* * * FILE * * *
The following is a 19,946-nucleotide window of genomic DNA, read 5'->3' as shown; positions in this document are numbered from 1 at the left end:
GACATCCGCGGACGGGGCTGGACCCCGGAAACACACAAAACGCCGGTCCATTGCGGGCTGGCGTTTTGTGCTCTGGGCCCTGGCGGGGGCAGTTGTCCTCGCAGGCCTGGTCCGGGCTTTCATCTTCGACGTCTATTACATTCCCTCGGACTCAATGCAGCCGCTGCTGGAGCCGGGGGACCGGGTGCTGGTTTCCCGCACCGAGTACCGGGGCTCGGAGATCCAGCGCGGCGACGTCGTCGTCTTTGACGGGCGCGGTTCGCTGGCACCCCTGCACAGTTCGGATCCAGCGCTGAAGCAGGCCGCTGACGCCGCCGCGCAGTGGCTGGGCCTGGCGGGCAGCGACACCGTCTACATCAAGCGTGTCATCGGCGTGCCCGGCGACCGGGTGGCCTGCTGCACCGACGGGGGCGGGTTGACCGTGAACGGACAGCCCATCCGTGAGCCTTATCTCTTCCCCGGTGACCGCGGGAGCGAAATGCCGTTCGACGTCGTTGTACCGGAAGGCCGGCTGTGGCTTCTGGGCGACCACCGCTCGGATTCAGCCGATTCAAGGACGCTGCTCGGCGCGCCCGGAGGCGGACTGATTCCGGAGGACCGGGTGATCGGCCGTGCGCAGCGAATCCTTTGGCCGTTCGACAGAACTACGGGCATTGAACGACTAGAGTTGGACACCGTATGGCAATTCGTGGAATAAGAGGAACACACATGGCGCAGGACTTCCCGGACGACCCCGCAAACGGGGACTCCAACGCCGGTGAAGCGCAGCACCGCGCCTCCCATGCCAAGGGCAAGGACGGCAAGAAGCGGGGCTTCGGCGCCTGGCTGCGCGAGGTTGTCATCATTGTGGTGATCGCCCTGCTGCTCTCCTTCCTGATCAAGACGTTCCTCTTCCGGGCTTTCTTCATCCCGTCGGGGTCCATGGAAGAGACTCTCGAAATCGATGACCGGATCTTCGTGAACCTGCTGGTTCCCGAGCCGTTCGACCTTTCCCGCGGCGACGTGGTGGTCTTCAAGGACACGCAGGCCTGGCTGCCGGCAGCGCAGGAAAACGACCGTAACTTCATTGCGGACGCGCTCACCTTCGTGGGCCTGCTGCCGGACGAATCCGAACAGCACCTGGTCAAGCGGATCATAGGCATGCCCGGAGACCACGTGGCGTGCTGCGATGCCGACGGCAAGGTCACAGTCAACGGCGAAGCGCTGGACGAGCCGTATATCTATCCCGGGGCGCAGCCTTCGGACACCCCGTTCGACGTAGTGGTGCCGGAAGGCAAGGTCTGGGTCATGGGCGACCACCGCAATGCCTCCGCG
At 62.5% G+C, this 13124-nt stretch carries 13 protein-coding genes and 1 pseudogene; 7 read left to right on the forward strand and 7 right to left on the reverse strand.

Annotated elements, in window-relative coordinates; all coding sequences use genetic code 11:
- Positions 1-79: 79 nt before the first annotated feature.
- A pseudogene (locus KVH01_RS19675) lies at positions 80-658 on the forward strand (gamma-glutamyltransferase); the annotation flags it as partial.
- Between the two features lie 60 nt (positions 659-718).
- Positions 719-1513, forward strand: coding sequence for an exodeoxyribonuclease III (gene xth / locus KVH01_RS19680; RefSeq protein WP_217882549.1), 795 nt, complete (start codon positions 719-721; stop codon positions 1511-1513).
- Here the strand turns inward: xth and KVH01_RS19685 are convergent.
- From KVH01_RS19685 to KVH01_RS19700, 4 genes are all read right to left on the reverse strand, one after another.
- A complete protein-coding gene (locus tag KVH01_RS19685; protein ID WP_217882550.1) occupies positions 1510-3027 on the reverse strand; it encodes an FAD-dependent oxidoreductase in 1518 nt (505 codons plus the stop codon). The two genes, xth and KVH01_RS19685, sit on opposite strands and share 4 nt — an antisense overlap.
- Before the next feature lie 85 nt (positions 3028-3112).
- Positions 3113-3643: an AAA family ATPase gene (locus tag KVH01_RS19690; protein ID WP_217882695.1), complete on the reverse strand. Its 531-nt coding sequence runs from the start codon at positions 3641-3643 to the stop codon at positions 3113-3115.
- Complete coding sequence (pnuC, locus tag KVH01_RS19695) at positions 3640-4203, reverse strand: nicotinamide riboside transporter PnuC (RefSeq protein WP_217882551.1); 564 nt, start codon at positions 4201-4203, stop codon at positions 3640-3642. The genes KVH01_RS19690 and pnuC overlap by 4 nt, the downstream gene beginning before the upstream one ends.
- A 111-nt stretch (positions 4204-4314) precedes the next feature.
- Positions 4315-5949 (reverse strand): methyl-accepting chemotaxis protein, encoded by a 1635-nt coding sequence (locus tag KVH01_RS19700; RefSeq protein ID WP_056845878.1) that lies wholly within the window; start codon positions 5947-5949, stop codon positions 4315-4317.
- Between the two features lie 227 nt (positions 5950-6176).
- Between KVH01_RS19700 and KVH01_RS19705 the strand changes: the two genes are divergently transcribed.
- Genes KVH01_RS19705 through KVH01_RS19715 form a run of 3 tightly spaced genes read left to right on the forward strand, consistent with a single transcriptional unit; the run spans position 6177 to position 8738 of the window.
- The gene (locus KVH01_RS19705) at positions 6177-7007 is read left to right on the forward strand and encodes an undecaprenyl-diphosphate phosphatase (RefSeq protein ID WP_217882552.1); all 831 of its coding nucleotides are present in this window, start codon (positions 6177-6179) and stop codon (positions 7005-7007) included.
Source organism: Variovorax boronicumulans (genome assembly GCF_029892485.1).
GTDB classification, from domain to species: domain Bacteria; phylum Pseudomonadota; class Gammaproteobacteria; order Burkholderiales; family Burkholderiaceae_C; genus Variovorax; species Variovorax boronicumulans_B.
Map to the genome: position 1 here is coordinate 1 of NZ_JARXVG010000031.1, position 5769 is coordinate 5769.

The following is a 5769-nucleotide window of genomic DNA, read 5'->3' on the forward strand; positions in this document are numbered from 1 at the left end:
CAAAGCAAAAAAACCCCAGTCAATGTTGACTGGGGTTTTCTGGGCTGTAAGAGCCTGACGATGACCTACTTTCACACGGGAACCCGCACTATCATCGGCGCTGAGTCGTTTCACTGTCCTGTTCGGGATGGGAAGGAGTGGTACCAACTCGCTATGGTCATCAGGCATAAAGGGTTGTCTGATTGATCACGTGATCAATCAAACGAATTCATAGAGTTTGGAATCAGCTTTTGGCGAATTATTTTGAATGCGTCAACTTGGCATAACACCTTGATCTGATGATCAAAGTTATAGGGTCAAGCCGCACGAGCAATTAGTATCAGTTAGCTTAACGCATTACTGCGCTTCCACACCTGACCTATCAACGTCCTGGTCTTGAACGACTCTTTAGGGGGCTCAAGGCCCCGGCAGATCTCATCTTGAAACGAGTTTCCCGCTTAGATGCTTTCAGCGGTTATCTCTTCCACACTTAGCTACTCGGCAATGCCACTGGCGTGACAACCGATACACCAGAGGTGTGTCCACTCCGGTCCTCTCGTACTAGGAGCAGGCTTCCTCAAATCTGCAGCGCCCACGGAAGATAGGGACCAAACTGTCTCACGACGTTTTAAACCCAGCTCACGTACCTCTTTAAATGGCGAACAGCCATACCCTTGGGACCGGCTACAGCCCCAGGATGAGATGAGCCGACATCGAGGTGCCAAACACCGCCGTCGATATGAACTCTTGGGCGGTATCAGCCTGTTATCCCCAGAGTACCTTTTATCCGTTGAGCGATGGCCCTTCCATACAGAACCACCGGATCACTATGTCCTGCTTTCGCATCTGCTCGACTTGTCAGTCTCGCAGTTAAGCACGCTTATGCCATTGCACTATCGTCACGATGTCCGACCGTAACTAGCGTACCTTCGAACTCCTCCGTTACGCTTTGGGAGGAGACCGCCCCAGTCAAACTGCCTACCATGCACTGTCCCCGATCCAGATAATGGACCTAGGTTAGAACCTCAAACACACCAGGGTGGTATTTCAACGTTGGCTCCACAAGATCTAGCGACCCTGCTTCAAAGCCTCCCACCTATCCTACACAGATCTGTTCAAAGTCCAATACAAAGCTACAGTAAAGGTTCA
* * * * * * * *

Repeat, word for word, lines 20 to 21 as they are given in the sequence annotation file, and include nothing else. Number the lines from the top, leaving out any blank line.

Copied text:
- The gene (locus KVH01_RS19705) at positions 6177-7007 is read left to right on the forward strand and encodes an undecaprenyl-diphosphate phosphatase (RefSeq protein ID WP_217882552.1); all 831 of its coding nucleotides are present in this window, start codon (positions 6177-6179) and stop codon (positions 7005-7007) included.
Source organism: Variovorax boronicumulans (genome assembly GCF_029892485.1).